Meanwhile, The Haven has also implemented a range of policies to keep its guests, staff, and volunteers safe, including asking all volunteers and staff who are high-risk to stay home, and assembling a low-risk volunteer task force to assist remaining staff. Everyone must wash or sanitize their hands before entering the building.
“The real problem is for someone who is in that circumstance, they can’t practice social distancing, at least not in the same way,” says Steven Hitchcock, executive director of The Haven. “We’re trying to be responsive to that and keep the community safe.”
Other organizations that support at-risk communities have faced different challenges. With panicked shoppers wiping out the aisles at grocery stores around town, local food pantries like Loaves & Fishes have gotten the short end of the stick. The pantry receives nearly half of its food supplies directly from grocery stores, and has noticed a significant decrease in donations in recent days. When Wegmans—one of the pantry’s largest bakery donors—only donated one loaf of bread on Friday, “we realized that might be a new normal,” said Executive Director Jane Colony Mills.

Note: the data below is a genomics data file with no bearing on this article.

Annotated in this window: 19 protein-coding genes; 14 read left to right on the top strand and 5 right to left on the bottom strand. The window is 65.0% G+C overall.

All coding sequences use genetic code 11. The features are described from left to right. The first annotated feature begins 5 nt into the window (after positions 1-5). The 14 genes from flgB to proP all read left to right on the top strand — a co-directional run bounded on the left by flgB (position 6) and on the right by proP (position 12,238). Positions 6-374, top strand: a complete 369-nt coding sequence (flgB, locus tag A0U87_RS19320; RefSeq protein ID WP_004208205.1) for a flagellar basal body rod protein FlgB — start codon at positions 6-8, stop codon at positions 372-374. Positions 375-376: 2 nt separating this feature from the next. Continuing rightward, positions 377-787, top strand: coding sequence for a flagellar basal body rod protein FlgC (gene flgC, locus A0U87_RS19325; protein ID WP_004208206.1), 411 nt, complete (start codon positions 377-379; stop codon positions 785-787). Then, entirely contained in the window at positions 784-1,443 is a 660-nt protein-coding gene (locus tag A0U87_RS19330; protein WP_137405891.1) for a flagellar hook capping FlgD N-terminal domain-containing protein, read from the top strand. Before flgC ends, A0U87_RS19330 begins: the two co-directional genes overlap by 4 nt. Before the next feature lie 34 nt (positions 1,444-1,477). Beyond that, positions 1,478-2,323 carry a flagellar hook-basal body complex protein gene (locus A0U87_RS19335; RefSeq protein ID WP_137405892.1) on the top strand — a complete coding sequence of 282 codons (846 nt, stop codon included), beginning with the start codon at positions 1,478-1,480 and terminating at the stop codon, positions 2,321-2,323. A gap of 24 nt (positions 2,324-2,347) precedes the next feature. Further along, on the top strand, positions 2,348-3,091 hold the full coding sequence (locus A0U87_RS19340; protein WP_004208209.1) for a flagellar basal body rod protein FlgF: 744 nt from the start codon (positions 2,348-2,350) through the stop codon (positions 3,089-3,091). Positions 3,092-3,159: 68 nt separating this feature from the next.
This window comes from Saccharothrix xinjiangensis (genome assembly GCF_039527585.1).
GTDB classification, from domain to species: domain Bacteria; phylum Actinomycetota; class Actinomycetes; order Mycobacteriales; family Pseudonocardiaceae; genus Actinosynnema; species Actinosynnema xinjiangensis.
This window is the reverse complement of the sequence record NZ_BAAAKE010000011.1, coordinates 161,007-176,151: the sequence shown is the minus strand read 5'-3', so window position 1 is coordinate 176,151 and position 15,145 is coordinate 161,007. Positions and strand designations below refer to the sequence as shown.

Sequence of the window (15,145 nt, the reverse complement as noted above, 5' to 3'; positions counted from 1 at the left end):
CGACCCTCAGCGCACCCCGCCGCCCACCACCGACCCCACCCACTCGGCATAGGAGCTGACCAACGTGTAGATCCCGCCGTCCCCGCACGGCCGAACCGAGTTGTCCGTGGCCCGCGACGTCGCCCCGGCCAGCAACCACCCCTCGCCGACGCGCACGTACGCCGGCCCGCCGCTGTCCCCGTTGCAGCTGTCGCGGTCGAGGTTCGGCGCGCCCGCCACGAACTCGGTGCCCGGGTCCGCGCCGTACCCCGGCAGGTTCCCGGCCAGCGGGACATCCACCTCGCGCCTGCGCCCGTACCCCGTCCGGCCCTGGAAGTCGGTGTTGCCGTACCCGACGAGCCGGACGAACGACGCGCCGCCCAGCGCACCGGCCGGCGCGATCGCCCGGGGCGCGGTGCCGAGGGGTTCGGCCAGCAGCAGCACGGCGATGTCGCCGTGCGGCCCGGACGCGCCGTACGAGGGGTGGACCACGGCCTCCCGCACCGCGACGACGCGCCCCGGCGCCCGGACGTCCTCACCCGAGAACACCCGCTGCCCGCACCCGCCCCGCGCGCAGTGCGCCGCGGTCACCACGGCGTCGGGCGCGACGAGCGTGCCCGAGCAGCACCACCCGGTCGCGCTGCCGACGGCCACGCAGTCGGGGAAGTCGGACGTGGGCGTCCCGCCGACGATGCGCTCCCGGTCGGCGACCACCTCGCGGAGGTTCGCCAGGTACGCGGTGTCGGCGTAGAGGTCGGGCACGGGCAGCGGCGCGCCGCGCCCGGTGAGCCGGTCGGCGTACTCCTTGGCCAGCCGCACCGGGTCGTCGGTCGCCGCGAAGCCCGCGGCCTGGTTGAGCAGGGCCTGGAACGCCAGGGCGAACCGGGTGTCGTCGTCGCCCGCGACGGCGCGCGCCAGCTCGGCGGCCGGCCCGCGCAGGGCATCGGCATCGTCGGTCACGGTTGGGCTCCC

Quote of the Week
“The coronavirus pandemic is giving us a window into what it looks to shift our lives when there is a major change in our safety status. Climate change is going to do the exact same thing to us that the coronavirus is doing to us now.”
—local resident Emily Little on the proposed city budget not including climate change funding
Updated 3/19 to reflect current number of coronavirus cases in Charlottesville